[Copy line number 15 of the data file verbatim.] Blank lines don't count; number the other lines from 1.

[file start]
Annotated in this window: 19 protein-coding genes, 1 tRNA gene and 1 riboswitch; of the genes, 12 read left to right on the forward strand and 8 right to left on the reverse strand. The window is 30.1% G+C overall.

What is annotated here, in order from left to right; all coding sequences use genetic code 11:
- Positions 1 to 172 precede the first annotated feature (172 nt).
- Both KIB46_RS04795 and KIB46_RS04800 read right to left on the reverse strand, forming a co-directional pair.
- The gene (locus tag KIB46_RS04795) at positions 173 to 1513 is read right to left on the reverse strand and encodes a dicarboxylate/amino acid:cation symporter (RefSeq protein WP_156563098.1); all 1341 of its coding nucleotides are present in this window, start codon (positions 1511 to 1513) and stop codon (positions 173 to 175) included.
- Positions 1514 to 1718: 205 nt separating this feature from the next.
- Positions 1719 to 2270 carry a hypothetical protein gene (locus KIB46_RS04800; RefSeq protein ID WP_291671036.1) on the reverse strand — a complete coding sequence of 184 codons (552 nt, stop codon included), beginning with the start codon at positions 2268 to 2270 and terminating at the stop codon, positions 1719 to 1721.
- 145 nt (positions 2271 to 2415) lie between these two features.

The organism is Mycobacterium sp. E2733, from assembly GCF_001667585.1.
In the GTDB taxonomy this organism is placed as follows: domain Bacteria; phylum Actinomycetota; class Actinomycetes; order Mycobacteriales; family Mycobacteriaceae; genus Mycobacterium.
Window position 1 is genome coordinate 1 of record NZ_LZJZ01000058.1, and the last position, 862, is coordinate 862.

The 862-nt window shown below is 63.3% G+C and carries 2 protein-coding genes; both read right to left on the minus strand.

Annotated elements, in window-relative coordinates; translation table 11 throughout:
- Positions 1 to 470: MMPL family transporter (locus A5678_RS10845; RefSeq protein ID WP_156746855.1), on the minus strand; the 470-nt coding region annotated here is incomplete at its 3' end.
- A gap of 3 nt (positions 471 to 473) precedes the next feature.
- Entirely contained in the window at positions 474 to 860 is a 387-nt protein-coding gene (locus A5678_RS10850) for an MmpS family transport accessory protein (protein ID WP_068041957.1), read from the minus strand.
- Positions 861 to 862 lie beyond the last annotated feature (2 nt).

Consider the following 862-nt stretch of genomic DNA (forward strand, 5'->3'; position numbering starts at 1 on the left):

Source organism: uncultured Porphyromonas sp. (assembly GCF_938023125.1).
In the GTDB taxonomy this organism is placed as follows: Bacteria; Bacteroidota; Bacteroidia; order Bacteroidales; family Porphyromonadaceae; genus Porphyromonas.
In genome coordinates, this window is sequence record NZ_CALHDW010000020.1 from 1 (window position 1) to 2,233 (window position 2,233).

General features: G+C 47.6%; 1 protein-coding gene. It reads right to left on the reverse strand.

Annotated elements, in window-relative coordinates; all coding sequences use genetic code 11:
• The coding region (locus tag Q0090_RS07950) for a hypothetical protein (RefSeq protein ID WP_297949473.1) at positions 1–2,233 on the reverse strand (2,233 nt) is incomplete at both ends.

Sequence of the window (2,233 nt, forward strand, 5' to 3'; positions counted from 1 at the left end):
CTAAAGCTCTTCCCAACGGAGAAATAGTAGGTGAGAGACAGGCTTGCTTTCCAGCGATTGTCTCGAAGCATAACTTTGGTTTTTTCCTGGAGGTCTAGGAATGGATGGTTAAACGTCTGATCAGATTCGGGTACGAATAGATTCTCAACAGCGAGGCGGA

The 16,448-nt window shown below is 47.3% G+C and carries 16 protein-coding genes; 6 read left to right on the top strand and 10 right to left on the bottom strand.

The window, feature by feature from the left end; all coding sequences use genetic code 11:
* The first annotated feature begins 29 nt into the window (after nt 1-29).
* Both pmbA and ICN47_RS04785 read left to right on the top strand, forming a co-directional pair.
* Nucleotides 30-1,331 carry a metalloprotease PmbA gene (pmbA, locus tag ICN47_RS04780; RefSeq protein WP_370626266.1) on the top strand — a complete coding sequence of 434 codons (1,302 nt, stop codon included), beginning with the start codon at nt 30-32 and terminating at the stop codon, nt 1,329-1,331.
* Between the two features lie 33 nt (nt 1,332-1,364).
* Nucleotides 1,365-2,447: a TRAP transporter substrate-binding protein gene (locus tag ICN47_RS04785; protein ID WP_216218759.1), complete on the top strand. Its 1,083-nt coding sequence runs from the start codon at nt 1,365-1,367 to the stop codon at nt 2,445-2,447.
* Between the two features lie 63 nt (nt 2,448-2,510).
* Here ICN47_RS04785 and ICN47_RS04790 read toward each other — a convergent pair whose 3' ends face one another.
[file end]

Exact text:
- A gap of 3 nt (positions 471 to 473) precedes the next feature.